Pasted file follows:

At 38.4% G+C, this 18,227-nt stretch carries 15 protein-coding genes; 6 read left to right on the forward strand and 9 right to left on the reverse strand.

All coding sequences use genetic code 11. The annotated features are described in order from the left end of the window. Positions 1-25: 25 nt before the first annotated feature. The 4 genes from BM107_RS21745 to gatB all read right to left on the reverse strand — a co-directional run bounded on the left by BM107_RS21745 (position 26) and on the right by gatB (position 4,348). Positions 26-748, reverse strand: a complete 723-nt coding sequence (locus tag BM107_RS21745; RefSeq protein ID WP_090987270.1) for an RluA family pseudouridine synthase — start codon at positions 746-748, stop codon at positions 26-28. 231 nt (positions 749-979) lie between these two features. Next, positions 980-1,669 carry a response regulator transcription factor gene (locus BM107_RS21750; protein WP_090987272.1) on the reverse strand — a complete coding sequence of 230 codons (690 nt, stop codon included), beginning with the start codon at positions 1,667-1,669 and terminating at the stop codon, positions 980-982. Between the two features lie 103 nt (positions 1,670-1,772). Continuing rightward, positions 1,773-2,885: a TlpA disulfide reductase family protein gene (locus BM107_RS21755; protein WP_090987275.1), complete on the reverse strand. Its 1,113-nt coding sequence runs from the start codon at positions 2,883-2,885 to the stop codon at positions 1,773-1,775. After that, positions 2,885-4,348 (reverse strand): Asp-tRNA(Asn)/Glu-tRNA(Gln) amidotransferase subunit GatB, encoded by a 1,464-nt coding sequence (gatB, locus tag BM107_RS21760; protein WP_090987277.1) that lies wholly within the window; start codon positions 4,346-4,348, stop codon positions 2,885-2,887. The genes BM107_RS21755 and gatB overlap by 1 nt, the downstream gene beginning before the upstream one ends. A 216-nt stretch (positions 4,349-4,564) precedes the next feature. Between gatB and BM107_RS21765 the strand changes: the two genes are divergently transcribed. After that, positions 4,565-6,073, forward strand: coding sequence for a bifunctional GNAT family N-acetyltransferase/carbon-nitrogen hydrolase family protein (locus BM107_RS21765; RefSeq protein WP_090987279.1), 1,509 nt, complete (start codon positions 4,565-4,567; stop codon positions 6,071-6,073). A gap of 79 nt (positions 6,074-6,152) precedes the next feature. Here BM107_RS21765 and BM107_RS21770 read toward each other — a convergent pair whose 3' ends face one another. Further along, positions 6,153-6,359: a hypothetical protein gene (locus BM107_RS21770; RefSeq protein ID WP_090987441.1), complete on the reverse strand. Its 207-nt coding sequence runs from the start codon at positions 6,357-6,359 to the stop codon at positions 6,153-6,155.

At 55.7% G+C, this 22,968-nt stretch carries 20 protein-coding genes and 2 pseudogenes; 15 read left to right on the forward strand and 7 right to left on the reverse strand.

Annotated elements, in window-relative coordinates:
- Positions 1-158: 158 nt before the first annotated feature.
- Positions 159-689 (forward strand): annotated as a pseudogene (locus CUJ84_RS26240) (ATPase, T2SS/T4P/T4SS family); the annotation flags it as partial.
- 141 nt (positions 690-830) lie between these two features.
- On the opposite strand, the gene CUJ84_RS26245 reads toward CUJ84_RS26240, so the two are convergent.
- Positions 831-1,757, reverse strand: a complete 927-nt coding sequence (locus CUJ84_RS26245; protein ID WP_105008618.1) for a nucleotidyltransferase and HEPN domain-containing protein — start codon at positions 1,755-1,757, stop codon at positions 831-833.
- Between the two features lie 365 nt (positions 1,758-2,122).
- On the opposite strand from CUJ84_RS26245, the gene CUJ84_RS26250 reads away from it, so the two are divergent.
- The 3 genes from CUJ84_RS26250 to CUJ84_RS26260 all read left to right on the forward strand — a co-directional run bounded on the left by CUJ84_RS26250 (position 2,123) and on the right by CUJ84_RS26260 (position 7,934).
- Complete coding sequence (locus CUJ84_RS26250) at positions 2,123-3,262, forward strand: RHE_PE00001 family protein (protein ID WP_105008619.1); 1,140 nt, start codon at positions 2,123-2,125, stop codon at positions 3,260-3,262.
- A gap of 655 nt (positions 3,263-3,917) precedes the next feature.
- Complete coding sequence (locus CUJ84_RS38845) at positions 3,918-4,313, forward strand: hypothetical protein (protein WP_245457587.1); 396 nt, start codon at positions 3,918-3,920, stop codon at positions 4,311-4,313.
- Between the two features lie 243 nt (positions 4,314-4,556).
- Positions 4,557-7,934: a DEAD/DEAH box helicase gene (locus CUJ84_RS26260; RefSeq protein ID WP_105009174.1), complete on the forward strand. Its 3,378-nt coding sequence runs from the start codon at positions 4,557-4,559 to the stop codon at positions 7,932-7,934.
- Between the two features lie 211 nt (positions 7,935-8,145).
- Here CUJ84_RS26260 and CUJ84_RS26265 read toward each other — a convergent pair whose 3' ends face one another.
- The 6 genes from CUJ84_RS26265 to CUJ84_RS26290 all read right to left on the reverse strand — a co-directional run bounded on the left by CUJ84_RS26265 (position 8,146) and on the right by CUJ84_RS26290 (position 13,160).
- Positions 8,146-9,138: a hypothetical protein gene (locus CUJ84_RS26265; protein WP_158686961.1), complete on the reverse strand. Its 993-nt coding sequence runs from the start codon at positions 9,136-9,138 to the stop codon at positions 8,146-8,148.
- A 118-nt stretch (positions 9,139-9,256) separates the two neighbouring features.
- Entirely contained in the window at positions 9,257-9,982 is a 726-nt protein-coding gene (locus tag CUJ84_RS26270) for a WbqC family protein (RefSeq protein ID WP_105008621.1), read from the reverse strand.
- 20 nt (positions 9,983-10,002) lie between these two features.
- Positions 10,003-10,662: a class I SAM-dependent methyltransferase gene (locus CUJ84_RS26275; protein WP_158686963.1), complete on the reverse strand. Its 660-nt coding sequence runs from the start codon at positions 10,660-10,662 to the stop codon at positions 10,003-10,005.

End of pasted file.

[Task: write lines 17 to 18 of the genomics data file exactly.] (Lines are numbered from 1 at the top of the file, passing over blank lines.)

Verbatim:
- Positions 4,557-7,934: a DEAD/DEAH box helicase gene (locus CUJ84_RS26260; RefSeq protein ID WP_105009174.1), complete on the forward strand. Its 3,378-nt coding sequence runs from the start codon at positions 4,557-4,559 to the stop codon at positions 7,932-7,934.
- Between the two features lie 211 nt (positions 7,935-8,145).